McEvoy, Lions patiently awaiting Rourke’s decision as QB works out with NFL clubs

Neil McEvoy is of two minds when it comes to the football future of Nathan Rourke.

On one hand, he’s pleased to see a CFL player get opportunities to prove himself south of the border. But as the B.C. Lions co-general manager and director, football operations, McEvoy laments the prospect of not only losing a starting quarterback but a seemingly generational talent at the position.

“I’m excited for Nathan and football in Canada that the big dogs in the NFL are giving young men who usually haven’t had the same pedigree an opportunity to play football at the NFL level,” McEvoy said during a telephone interview from the CFL winter meetings in Kananaskis, Alta. “As an administrator with the B.C. Lions, obviously I’d love to have him stay and continue to build off of what he brought, but at the end of the day we may not be able to do that.

“We have contingency plans and we’re comfortable with whatever direction he decides to take.”

Rourke worked out Wednesday for the Cleveland Browns, the 12th team he’s visited this off-season. The others include the New York Giants, Kansas City, Cincinnati, L.A. Chargers, Las Vegas, Jacksonville, Minnesota, Denver, Indianapolis, Tampa Bay and Arizona.

The six-foot-two, 209-pound Rourke still has a year left on his CFL deal. On Monday, he became eligible to sign a futures deal south of the border as per the league’s NFL window.

Rourke’s busy workout schedule isn’t surprising. Following the Lions’ season, he said his plan was to work out for NFL officials and explore interest down south.

Rourke was bypassed in the 2021 NFL draft after his college career at Ohio. He then signed with B.C., which took Rourke in the second round, 15th overall, of the 2021 CFL draft.

Rourke served as veteran Michael Reilly’s backup his first season with B.C., but got plenty of first-team practice reps as Reilly nursed a season-long elbow ailment. After making two starts as a rookie, Rourke took the CFL by storm in 2022.

He threw for over 300 yards six times (including three 400-yard performances) in staking B.C. to an 8-1 record. But Rourke’s season was cut short by a Lisfranc sprain in his right foot that required surgery.

Rourke returned for B.C.’s regular-season finale as the Lions (12-6) finished second in the West. Rourke led B.C. past Calgary 30-16 in the division semifinal, completing 22-of-30 passes for 321 yard and two TDs.

B.C.’s season ended with a 28-20 loss to the Winnipeg Blue Bombers in the West final. Rourke finished 20-of-37 passes for 300 yards with a TD and two interceptions while rushing twice for 20 yards.

In 10 regular-season starts, Rourke completed 255-of-324 passes (league-high 78.7 per cent) for 3,349 yards with 25 touchdowns and 10 interceptions. He also ran for 304 yards and seven TDs in being named the CFL’s top Canadian.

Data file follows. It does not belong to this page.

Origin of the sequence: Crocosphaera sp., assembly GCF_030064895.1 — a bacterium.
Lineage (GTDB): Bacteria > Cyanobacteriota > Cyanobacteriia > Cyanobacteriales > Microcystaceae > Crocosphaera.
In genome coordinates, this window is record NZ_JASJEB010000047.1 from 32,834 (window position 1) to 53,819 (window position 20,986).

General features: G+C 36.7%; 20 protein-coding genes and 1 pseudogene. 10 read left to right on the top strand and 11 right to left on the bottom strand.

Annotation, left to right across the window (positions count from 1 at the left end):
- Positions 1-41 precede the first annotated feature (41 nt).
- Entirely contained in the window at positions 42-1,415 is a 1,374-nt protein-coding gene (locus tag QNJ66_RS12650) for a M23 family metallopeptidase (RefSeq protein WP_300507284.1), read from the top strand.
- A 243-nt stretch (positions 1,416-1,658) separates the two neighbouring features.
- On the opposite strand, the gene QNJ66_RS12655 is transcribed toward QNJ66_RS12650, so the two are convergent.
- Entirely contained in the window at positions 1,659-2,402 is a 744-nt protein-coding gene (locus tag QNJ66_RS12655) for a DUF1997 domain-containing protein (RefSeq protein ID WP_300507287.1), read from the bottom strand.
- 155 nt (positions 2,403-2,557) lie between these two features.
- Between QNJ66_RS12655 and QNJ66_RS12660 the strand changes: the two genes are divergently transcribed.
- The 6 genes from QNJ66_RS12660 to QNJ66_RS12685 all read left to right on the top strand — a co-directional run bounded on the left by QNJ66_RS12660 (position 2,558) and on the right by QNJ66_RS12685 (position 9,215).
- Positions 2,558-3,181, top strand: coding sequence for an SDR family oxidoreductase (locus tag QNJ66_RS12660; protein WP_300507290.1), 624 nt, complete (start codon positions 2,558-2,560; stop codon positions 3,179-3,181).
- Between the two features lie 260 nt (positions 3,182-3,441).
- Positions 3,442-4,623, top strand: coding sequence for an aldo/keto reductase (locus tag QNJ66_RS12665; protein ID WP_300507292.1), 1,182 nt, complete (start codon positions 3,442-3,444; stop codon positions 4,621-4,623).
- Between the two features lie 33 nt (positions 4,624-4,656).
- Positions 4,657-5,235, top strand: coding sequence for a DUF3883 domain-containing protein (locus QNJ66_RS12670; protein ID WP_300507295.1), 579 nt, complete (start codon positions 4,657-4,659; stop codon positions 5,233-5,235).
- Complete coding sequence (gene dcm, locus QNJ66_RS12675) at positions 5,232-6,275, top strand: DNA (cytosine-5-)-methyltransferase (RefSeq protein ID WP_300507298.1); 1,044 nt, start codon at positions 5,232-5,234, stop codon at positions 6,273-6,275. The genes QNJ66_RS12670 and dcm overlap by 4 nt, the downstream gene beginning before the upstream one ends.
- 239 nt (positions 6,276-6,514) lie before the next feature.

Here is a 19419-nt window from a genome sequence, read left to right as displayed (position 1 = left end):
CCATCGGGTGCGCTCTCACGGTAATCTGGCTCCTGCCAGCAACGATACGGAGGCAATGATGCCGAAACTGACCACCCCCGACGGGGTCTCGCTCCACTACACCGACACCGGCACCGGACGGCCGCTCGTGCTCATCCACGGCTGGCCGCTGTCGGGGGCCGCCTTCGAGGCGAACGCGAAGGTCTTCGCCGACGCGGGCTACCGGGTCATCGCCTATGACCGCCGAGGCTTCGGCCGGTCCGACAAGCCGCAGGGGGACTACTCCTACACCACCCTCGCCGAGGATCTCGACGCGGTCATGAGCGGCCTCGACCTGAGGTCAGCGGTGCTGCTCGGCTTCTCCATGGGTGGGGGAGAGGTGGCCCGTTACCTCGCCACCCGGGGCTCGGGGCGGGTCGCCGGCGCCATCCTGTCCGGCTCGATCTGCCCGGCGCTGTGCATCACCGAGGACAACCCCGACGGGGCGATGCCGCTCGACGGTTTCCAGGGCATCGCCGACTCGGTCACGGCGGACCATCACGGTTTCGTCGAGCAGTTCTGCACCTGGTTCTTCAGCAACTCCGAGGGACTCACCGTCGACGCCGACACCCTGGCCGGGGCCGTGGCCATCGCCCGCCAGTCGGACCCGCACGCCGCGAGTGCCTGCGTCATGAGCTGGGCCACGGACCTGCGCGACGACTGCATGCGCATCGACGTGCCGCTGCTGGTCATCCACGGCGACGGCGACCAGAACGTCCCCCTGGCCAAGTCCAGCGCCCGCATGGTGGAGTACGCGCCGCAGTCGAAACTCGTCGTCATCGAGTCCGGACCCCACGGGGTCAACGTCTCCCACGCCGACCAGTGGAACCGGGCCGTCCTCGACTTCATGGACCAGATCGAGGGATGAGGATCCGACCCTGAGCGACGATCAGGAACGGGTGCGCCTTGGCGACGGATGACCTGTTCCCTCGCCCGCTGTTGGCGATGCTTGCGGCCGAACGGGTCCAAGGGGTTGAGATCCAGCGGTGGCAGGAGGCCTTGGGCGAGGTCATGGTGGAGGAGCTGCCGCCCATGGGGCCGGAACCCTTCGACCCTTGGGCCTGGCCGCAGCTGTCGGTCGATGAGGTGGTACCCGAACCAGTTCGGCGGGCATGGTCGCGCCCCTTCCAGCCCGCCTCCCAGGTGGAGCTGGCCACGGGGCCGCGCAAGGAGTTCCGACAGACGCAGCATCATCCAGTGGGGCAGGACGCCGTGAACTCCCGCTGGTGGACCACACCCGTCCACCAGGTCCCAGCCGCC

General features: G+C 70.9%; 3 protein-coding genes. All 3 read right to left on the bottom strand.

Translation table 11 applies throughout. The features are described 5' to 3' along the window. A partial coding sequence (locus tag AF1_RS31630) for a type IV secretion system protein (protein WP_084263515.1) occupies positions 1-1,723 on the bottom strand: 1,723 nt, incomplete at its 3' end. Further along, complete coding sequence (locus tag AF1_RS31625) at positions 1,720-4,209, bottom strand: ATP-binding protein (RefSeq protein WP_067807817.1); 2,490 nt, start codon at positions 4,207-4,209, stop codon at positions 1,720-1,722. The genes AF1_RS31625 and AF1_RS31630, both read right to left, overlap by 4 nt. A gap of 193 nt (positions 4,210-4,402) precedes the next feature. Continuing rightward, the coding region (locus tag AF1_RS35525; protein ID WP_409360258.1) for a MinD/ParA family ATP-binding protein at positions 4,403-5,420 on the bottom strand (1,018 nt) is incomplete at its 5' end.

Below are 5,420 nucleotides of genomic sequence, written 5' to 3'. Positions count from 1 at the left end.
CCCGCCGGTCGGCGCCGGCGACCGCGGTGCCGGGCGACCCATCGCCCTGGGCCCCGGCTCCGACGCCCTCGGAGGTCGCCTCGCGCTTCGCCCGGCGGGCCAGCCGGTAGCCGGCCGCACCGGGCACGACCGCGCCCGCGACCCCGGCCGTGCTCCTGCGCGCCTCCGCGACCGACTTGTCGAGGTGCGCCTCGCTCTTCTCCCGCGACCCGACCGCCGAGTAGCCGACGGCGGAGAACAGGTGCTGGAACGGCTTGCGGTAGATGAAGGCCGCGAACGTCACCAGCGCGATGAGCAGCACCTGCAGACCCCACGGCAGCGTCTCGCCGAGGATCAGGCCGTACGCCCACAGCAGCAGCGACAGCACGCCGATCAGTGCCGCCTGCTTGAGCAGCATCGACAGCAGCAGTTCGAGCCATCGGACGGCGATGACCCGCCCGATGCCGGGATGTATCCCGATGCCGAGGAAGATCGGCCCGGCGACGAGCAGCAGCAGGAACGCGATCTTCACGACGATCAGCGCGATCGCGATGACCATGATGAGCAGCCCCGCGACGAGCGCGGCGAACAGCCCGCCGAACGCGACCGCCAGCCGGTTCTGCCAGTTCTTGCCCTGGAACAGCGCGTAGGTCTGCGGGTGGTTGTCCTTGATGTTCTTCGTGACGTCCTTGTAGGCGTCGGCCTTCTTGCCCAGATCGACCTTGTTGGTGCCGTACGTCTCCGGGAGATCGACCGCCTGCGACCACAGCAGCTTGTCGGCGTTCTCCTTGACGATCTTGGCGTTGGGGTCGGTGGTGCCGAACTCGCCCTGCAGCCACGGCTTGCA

McEvoy said while B.C. knew it drafted a good player in Rourke, he exceeded the organization’s expectations.

“We felt Nathan would be able to compete at the highest level,” McEvoy said. “But obviously he took that to the next step and brought us to another level.

“Now the expectations are to be at that level and that’s exactly what we wanted and exactly what we got.”

Off the field, Rourke patiently answered questions regarding the historical significance of being a Canadian quarterback and readily accepted being the face of the Lions’ franchise.

“He’s mature beyond his age, there’s no doubt,” McEvoy said. “He says and does all the right things and plays at a high level.

“If you were to take your CFL cap off you’d say that’s what NFL players and quarterbacks are made of.”

Should Rourke sign an NFL deal, McEvoy said the Lions’ remain solid at quarterback with veterans Vernon Adams Jr. and Antonio Pipkin. B.C. acquired Adams from Montreal following Rourke’s injury and he won four-of-six starts, completing 118-of-180 passes (65.6 per cent) for 1,504 yards with six TDs and one interception.

Adams also ran for 129 yards on 14 carries (9.2-yard average).

“We’re excited about Vernon,” McEvoy said. “I think Vernon having a full training camp with our offensive staff will help him immensely.

“Whatever direction we move forward in, we have what we believe will be a competitive football team.”

B.C. also has a hole to fill at receiver with the retirement of veteran Bryan Burnham, a three-time CFL all-star who had four 1,000-yard seasons. The six-foot-two, 210-pound Burnham was limited to nine games last year while dealing with two separate injuries

“Unfortunately for Bryan, he got hurt twice last year so we sort of had a sneak peak of what it was going to be like without him playing as a B.C. Lion,” McEvoy said. “But Bryan is such an amazing person off the field that we’re really going to have to find ways to fill that void, which is going to be difficult.”

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